Be considerate of people's time. Some start times work better than others. Always have a finish time. In addition, you may want timings for each item to help keep the meeting on track and get the right balance between agenda items.
- How long should you allow for your meeting?…Well, I don't like 'as long as it takes'.…I think you certainly should…plan on having a finishing time,…because the people who come to the meeting…need to know how long it's going to last.…They might want to arrange other things…in the rest of their day.…So we need a start time and a finish time.…As I mentioned earlier, the length of the meeting…depends largely on the type of meeting.…If it's a regular team meeting, it should be 15-30 minutes.…But if it's a problem-solving meeting,…it might be half a day, or even a whole day.…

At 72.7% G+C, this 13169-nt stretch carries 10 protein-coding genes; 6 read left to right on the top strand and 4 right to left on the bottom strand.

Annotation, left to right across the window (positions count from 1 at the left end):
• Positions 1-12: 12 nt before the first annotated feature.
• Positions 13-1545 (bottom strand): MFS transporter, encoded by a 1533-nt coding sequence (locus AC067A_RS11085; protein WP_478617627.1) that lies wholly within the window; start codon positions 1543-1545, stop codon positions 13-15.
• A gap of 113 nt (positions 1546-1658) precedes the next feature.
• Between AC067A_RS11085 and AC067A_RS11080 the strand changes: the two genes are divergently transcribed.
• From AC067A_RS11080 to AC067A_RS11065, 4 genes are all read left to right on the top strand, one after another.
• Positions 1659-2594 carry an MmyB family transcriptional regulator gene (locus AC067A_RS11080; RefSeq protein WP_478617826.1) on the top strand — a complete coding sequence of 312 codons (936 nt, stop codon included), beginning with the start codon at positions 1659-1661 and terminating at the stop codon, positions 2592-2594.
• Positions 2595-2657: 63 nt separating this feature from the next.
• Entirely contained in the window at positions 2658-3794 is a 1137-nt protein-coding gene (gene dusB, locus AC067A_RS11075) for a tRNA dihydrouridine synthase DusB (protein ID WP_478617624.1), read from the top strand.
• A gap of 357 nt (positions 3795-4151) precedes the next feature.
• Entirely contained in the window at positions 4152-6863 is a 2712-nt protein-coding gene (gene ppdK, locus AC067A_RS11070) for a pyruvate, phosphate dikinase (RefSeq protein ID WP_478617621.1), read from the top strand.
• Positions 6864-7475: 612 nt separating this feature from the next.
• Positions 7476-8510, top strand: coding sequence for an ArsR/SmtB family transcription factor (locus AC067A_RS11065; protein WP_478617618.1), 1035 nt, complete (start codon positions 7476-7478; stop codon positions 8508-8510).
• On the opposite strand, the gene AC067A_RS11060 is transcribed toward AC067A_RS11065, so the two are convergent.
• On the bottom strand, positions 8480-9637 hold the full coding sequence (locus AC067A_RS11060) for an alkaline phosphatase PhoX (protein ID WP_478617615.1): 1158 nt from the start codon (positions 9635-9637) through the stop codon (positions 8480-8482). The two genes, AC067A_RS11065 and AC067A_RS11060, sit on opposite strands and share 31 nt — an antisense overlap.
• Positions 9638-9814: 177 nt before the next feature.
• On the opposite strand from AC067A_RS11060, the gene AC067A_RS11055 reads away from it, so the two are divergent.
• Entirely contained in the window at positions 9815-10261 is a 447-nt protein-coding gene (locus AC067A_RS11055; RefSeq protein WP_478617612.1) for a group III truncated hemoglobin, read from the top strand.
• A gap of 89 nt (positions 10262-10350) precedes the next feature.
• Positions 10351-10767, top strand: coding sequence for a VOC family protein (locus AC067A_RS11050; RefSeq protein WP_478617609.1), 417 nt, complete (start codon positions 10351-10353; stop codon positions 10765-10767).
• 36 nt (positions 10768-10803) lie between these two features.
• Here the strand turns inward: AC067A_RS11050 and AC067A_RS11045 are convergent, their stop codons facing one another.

For the other two meetings, communication,…where you're telling a large group of employees…about what's going on,…and progress-monitoring,…where they're telling you how they're getting on,…you can work out the length…by how much you need to present,…or how much you need to get reports on.…And I would say, if in doubt,…go for shorter rather than longer.…That'll force you to have an efficient meeting,…and the worst case is that…you'll have to schedule another one…
- Define the four types of meetings.
- Determine who needs to attend a meeting.
- Assess the ideal meeting duration.
- Produce reminders for successful meetings.
- Identify how to facilitate a successful meeting.
- Evaluate solutions for dealing with latecomers and common meeting problems.
- Assess if you should go to a meeting.
- Recognize how to make your voice heard.
- Plan remote or virtual meetings.